With the new system, customers will be greeted by a DSS worker and directed to an in-office kiosk where they can complete the form independently. They will have an individual sign-on and be prompted to answer a series of recertification questions specifically tailored to their case. The entire process usually takes less than 30 minutes.

Many of the fields are already filled in and they just have to verify the information is correct. Help screens are available and the customer can always ask a case manager to help guide them through the process and answer any questions.

Once the application is completed, the system evaluates the responses based on a pre-defined set of rules and sends automatic referrals and alerts when appropriate. For example, the system may schedule the customer for a medical evaluation. If a person indicates they are in need of emergency housing, substance abuse treatment, assistance with utility bills or domestic violence counseling, an auto alert is sent and a caseworker will immediately follow up.

The system allows the DSS workers to complete the process in a fraction of the time, allowing them to focus on more important duties that help lead the person to self sufficiency, such as making referrals to job training or employment, or making sure they have a place to live. The new technology creates an automatic list of documents that are needed and even indicates what needs to be done by what date.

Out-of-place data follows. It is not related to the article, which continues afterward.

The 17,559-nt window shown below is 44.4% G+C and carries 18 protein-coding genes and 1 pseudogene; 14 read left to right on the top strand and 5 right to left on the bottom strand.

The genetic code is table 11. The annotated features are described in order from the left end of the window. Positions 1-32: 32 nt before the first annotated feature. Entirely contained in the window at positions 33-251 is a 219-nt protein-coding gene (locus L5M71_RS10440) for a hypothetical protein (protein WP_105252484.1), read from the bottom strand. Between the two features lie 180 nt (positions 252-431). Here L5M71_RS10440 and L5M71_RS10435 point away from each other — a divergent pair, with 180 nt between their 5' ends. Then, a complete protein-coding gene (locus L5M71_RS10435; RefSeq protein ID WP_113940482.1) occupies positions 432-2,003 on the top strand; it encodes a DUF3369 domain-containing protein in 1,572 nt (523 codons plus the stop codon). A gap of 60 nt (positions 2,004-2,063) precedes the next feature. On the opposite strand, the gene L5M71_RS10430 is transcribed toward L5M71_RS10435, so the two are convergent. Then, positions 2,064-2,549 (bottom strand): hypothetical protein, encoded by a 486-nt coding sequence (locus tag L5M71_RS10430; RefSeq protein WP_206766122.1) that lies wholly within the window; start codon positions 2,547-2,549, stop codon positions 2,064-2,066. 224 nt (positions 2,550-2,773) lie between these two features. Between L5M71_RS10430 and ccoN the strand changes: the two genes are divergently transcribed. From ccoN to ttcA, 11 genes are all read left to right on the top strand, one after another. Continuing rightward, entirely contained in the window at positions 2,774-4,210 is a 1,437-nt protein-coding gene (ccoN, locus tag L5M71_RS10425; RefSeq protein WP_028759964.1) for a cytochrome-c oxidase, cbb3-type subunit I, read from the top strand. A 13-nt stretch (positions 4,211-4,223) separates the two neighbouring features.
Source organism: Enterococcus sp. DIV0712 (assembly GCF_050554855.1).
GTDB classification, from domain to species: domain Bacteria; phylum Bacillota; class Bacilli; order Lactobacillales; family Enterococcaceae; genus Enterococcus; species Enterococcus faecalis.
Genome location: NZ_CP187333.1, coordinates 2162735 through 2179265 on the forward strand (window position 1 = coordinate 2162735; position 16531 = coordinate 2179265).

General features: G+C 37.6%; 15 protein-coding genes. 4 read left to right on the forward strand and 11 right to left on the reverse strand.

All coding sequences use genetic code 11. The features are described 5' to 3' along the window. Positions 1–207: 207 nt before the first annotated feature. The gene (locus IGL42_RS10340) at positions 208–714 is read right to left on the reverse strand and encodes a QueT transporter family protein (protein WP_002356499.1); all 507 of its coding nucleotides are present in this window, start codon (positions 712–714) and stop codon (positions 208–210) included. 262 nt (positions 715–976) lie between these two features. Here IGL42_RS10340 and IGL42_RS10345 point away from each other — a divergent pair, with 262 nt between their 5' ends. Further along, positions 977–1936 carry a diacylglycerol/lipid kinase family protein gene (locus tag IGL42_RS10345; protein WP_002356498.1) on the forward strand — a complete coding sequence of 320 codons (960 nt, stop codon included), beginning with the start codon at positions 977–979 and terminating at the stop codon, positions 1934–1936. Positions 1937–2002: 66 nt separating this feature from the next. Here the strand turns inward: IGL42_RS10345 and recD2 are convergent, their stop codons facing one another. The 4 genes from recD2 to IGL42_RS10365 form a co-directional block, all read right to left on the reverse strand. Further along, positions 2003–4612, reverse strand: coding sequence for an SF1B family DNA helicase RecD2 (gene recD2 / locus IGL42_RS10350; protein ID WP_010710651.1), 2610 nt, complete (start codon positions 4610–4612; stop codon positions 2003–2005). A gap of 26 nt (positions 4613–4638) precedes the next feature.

DSS has already tested and trained more than 200 people on the system, and a new four-minute video showing how the new process works will run on a loop in the waiting rooms of the district offices once it’s available.

In a recent survey of 78 customers who got to try the new system, more than 92 percent completed their recertification in less than 30 minutes and said they would use it again.

“It’s clear that many customers feel empowered after completing their recertification online by themselves,” Mitchell said. “They feel a sense of accomplishment and self-sufficiency and that’s exactly what we’re aiming for.”